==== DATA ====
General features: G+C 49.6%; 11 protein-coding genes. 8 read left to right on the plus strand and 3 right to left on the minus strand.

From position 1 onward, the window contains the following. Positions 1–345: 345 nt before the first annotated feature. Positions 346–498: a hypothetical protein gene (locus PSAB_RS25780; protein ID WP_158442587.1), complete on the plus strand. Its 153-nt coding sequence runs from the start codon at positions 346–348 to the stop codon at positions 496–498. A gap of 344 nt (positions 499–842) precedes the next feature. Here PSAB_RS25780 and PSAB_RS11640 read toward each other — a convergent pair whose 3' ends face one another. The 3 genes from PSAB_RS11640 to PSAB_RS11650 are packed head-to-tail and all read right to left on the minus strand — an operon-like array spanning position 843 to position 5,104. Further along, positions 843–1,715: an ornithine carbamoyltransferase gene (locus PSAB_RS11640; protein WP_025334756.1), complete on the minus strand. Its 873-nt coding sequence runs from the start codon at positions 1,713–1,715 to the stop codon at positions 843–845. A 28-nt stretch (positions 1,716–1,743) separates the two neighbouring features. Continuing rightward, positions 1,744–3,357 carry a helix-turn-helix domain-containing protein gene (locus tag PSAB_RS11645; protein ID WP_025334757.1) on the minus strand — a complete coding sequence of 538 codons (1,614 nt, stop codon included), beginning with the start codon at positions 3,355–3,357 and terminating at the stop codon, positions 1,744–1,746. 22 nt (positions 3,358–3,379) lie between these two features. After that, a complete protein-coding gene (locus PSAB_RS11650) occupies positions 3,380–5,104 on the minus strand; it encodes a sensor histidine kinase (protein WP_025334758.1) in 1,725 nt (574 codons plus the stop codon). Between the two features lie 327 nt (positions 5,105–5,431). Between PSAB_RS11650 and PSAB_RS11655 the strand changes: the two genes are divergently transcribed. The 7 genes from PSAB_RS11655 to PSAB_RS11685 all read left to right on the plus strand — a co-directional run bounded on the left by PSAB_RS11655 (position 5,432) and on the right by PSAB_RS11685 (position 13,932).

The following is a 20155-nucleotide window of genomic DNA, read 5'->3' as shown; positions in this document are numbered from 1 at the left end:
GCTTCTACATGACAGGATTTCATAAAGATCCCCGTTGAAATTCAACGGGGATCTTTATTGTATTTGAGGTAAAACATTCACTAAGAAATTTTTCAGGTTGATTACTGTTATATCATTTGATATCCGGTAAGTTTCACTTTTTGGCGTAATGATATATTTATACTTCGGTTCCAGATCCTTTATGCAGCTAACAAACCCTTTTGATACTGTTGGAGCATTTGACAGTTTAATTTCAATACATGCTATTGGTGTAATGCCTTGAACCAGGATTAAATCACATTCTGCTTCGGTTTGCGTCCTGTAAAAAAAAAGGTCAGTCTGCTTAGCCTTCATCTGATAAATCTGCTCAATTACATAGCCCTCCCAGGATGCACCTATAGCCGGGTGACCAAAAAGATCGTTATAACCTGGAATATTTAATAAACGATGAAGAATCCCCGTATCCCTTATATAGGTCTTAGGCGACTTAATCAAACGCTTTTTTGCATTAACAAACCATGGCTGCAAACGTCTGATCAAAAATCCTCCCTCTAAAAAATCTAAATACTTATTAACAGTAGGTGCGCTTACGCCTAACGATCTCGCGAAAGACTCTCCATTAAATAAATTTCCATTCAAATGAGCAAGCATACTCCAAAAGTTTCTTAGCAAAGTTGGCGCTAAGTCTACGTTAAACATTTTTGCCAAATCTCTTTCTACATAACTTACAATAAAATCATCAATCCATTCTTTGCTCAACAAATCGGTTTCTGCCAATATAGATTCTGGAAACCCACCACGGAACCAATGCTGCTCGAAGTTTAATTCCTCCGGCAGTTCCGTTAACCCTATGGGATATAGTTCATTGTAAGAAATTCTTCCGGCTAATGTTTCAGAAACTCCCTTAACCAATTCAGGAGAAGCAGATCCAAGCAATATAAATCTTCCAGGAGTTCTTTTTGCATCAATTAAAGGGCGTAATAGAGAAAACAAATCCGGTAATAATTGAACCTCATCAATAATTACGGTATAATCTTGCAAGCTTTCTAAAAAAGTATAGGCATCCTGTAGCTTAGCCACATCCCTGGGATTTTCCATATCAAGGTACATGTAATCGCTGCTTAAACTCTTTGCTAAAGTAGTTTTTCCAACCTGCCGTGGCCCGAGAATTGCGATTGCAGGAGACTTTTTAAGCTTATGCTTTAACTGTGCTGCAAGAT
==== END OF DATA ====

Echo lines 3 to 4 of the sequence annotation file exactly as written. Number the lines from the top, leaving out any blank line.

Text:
The following is a 20155-nucleotide window of genomic DNA, read 5'->3' as shown; positions in this document are numbered from 1 at the left end:
GCTTCTACATGACAGGATTTCATAAAGATCCCCGTTGAAATTCAACGGGGATCTTTATTGTATTTGAGGTAAAACATTCACTAAGAAATTTTTCAGGTTGATTACTGTTATATCATTTGATATCCGGTAAGTTTCACTTTTTGGCGTAATGATATATTTATACTTCGGTTCCAGATCCTTTATGCAGCTAACAAACCCTTTTGATACTGTTGGAGCATTTGACAGTTTAATTTCAATACATGCTATTGGTGTAATGCCTTGAACCAGGATTAAATCACATTCTGCTTCGGTTTGCGTCCTGTAAAAAAAAAGGTCAGTCTGCTTAGCCTTCATCTGATAAATCTGCTCAATTACATAGCCCTCCCAGGATGCACCTATAGCCGGGTGACCAAAAAGATCGTTATAACCTGGAATATTTAATAAACGATGAAGAATCCCCGTATCCCTTATATAGGTCTTAGGCGACTTAATCAAACGCTTTTTTGCATTAACAAACCATGGCTGCAAACGTCTGATCAAAAATCCTCCCTCTAAAAAATCTAAATACTTATTAACAGTAGGTGCGCTTACGCCTAACGATCTCGCGAAAGACTCTCCATTAAATAAATTTCCATTCAAATGAGCAAGCATACTCCAAAAGTTTCTTAGCAAAGTTGGCGCTAAGTCTACGTTAAACATTTTTGCCAAATCTCTTTCTACATAACTTACAATAAAATCATCAATCCATTCTTTGCTCAACAAATCGGTTTCTGCCAATATAGATTCTGGAAACCCACCACGGAACCAATGCTGCTCGAAGTTTAATTCCTCCGGCAGTTCCGTTAACCCTATGGGATATAGTTCATTGTAAGAAATTCTTCCGGCTAATGTTTCAGAAACTCCCTTAACCAATTCAGGAGAAGCAGATCCAAGCAATATAAATCTTCCAGGAGTTCTTTTTGCATCAATTAAAGGGCGTAATAGAGAAAACAAATCCGGTAATAATTGAACCTCATCAATAATTACGGTATAATCTTGCAAGCTTTCTAAAAAAGTATAGGCATCCTGTAGCTTAGCCACATCCCTGGGATTTTCCATATCAAGGTACATGTAATCGCTGCTTAAACTCTTTGCTAAAGTAGTTTTTCCAACCTGCCGTGGCCCGAGAATTGCGATTGCAGGAGACTTTTTAAGCTTATGCTTTAACTGTGCTGCAAGAT